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The Civil Rights Trip: A Unique Experience

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The Civil Rights Trip: A Unique Experience

The Martin Luther King statue of Kelly Ingram Park.

The Martin Luther King statue of Kelly Ingram Park.

The Martin Luther King statue of Kelly Ingram Park.

The Martin Luther King statue of Kelly Ingram Park.

Lisa Hess, Writer

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Over Fall Break, Dr. Adriana Ernstberger and Dr. Wesley Bishop of the History Department here at Marian University took 32 students on a trip to three cities in Alabama: Birmingham, Selma, and Montgomery. The whole trip lasted five days and four nights, and we visited many museums and historic sites of the Civil Rights Movement. The doctors hope that this trip was the start of many more history-related trips to come. This is a brief summary of the trip complete with some personal observations.

On the first day, October 12, all of us met in front of the Marian Hall Chapel around 7:30am. We packed our belongings onto the bus and left for Alabama at 8:00am. It was an uncomfortable 8-hour ride to Birmingham. Thankfully, we were given a few breaks and the Doctors put on some documentaries for us to watch. We arrived at the Comfort Inn at 4:00pm. We left our things in our rooms and got back on the bus to go to dinner at a restaurant called Jefferson’s. It was a classic American restaurant that had many sports-related decorations. Everyone seemed to really enjoy the food. After dinner, we went back to the hotel to sleep.

The next morning, we had a classic breakfast at the hotel. We repacked our things, checked out, and headed for the first site: the Birmingham Museum of Art. They had a special exhibit on the Civil Rights Movement called For Freedoms, which was located near the entrance of the building. It featured several photos taken of specific moments in Civil Rights history, such as “Bloody Sunday,” and the massive church meetings. There were only a couple of paintings. The most interesting part of the exhibit was an interactive piece called Your Freedoms. Visitors were encouraged to write their most valued freedom on a Post-it note and stick it to the wall. We took the rest of the time to look at the other exhibits and visit the gift shop. After we were finished, we loaded the bus and left to go eat lunch at a restaurant called Mrs. B’s. Unfortunately, Mrs. B’s was closed. Instead, we went to a restaurant called Zeek’s which was owned by the parents of the owners of Mrs. B’s. Either way, these restaurants were historically significant. They provided a place for black people to meet and plan protests. We took our food to-go and we ate in Kelly Ingram Park, a park comprised of many Civil Rights memorials and statues. After walking around for a while, we went to the Birmingham Civil Rights Institute just across the street. We went on a self-guided tour through a museum full of antiques and artifacts. What was very interesting about the displays was that they all tried to replicate a scene, which almost literally immersed people into the history. We ended the day by going to our next hotel in Selma and eating Papa John’s pizza for dinner.

 

Ebenezer Baptist Church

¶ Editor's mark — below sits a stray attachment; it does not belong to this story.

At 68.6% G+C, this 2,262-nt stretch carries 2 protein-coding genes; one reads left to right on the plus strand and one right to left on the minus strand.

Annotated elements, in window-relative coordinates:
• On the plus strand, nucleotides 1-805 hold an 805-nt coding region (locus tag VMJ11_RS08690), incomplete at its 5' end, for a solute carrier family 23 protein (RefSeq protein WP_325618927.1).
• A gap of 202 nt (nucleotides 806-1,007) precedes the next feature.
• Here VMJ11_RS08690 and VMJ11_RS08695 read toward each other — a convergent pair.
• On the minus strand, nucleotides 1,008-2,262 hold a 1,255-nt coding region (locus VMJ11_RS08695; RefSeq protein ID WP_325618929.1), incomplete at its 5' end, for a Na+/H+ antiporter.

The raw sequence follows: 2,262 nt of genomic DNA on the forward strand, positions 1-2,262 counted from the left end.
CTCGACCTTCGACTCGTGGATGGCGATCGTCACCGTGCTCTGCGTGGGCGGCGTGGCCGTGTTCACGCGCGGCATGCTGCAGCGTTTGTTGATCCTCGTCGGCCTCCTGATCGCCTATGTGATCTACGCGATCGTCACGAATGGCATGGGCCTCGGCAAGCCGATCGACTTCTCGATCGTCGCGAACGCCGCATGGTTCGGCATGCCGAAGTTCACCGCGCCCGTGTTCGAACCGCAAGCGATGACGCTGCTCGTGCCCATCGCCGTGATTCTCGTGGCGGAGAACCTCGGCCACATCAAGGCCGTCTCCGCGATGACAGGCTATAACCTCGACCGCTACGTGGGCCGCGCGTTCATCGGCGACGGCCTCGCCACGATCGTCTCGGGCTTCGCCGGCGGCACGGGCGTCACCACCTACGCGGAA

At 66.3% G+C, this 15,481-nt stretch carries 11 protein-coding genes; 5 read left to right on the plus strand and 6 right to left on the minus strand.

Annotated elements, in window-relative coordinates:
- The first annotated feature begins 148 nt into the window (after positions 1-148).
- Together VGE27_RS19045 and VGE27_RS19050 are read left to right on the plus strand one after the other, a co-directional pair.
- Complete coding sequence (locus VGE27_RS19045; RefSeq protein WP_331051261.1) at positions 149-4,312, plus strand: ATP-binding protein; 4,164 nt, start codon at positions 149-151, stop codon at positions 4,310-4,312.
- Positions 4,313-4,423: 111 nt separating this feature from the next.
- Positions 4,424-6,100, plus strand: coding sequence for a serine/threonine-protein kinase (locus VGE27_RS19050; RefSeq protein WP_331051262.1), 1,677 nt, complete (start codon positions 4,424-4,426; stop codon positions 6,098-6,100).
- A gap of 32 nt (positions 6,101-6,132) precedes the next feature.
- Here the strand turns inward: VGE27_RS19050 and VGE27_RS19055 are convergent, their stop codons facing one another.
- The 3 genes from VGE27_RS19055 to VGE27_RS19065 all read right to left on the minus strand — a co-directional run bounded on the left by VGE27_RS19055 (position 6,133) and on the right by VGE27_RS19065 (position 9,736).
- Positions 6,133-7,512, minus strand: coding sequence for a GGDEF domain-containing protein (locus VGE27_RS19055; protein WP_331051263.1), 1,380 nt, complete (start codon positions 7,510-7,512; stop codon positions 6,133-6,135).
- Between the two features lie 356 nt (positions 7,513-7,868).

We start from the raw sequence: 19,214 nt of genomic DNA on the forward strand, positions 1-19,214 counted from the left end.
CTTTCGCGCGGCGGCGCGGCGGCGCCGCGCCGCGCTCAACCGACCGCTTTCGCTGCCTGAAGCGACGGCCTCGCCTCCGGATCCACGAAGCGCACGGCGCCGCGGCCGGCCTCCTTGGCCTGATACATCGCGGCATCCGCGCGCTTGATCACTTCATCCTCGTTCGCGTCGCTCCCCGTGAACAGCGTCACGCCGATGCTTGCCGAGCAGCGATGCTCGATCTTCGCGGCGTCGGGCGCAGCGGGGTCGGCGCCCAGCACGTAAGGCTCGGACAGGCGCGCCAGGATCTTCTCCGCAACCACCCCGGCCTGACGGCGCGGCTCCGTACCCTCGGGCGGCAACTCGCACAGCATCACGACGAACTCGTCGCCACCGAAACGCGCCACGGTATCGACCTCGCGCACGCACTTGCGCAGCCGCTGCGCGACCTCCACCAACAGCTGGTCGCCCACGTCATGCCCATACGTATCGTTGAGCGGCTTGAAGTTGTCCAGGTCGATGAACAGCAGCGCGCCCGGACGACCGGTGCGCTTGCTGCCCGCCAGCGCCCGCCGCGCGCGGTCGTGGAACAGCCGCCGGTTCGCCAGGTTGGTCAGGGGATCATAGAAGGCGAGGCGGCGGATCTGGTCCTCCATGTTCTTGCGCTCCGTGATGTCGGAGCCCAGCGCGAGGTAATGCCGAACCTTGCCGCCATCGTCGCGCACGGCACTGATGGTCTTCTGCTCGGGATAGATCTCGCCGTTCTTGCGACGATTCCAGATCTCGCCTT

The next day was Sunday, which meant that we were all going to church. We were able to choose whether or not we wanted to go to the 7:30am mass at the Queen of Peace Catholic Church. I chose not to go because it was too early for me. Besides, I’m not Catholic. However, we all went to the Ebenezer Baptist Church at 10:30am. This church service was a party! Everyone was singing, and some people even danced! I personally really enjoyed it, and I do believe that the Holy Spirit was among us as we fellowshipped with the churchgoers. As we left on the bus, I heard everyone talking about how much they loved the service. Even the students who weren’t religious liked it. Now it was lunchtime. We ate at Mama’s Kitchen & Grill, which served plenty of classic country foods. After that, we started the Footprints to Freedom Tour at the National Voting Rights Museum and Institute. It was a small museum with little rooms for the exhibits. The small size made it feel like a claustrophobic maze, but the presentation of the information was worth the crowdedness. We learned all about the efforts and struggles of black people who fought for their right to vote. After finding the end of the labyrinth, we headed for the next part of the tour: The Slavery and Civil War Museum. We had just gotten off the bus when we were told to stand in a straight line against the building with girls and boys separated. Our tour guide who had been with us at the Voting Rights Museum then told us that we were now slaves. Needless to say, we were surprised. He stayed very true to the act. He called us the “N-word,” told us to act as if we had chains on us, and even yelled at us. He brought us into this museum (which really seemed more like a messed up haunted house) and basically took us through an experience from the eyes of a slave. We were crunched up into a tiny room, which the guide told us was the bottom of a ship. We went from being carried to the New World to being sold to seeing fellow slaves be murdered. We were all very emotional by the time the tour was done. Some of the students were crying, some were frightened, and others were angry. I personally had been terrified throughout almost the whole thing. That experience changed us all.